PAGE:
Learn about the risks of oxymorphone hydrochloride, the withdrawal symptoms it can create and the ways to find treatment for opioid addiction.
Oxymorphone hydrochloride carries the risk of dependence and addiction, meaning withdrawal symptoms can occur when someone stops using the drug. Symptoms like nausea, muscle aches and intense drug cravings can begin 12 to 48 hours after taking the last dose.
Oral oxymorphone hydrochloride is three times more potent than oral morphine. It’s so potent that Opana ER, a brand name for oxymorphone hydrochloride, was removed from the U.S. market in June 2017 due to its high rate of addiction. The nation has been in an opioid epidemic for decades now, but this marked the first time in history that the Food and Drug Administration (FDA) removed a drug that was already in circulation. Generic versions of extended-release oxymorphone hydrochloride are still available by prescription in the U.S., however.
What Are Common Oxymorphone Hydrochloride Withdrawal Symptoms?
Due to the highly addictive nature of oxymorphone hydrochloride, withdrawal symptoms can be severe. To help prevent severe side effects, the dosage should be gradually decreased over time rather than ended abruptly.
Withdrawal symptoms can include:
- Profuse sweating
- Teary eyes
- Pupil dilation
- Joint pain
Other symptoms may also develop, including:
- Runny nose
- Muscle pain
- Abdominal pain
- High blood pressure
- Rapid heart rate
- Irregular heart rate
- Increased respiratory rate
Additionally, people who snort or inject the drug can experience other symptoms and risks alongside their withdrawal, like infections or nasal irritation, that may complicate their withdrawal experience.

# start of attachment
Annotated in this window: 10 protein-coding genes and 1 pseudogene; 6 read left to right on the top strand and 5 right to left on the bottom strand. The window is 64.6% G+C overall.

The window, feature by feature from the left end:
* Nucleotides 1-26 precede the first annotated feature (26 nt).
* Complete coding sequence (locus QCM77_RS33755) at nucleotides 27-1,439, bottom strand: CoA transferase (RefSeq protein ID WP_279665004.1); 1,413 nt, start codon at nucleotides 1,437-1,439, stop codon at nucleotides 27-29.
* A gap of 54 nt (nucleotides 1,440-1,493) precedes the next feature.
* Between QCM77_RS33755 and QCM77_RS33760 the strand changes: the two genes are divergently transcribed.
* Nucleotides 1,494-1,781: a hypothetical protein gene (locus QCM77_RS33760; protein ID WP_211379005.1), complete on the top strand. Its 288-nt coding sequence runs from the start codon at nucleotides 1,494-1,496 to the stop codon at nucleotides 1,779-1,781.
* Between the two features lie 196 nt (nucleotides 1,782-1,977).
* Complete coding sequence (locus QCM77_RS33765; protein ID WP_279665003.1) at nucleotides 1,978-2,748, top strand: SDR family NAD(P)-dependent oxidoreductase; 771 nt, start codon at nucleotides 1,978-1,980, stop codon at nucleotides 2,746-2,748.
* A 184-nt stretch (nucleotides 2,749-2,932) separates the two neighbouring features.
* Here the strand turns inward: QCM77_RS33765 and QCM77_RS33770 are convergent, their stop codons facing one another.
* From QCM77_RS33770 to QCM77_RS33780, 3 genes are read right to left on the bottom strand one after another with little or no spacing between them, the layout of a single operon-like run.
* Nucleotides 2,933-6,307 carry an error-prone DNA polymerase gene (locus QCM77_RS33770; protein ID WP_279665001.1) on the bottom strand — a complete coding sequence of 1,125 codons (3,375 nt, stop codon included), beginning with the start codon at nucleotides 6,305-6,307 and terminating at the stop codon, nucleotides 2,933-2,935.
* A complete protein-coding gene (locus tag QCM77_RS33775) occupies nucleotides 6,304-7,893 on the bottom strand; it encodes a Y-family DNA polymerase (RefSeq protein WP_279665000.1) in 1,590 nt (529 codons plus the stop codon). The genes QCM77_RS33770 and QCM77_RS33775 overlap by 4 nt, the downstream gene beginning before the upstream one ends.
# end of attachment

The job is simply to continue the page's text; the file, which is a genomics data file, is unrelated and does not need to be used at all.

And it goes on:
Oxymorphone Hydrochloride Withdrawal Timeline and Symptom Durations
Oxymorphone hydrochloride has a long half-life compared to other synthetic opioids. Its half-life is seven to nine hours, and withdrawal can begin 12 to 48 hours after the last dose. For most patients, withdrawal symptoms peak in intensity at around day two. Symptoms may continue for 10 to 20 days.
Early withdrawal symptoms are characterized by mild flu-like symptoms, anxiety, insomnia, restlessness and drug cravings. After the first day, symptoms can evolve into more intense flu-like symptoms, severe drug cravings, nausea and chills.
Factors Impacting Oxymorphone Hydrochloride Withdrawal Severity
Several factors can influence the severity and duration of oxymorphone hydrochloride withdrawal symptoms. A person’s unique body chemistry and genetics can play a large role in the severity of their addiction and withdrawal.
Sometimes, people crush medication and snort or inject it to deliver the drug into their bloodstream more quickly. However, crushing up the drug bypasses the pill’s outer coating, which would otherwise regulate the drug’s release. When someone injects or snorts the drug, a large dose intended to be spread out over several hours is rushed into their bloodstream. Extended-release opioids contain higher quantities of the drug than immediate-release versions, so tampering with extended-release opioids increases the chance of an overdose and can worsen withdrawal symptoms.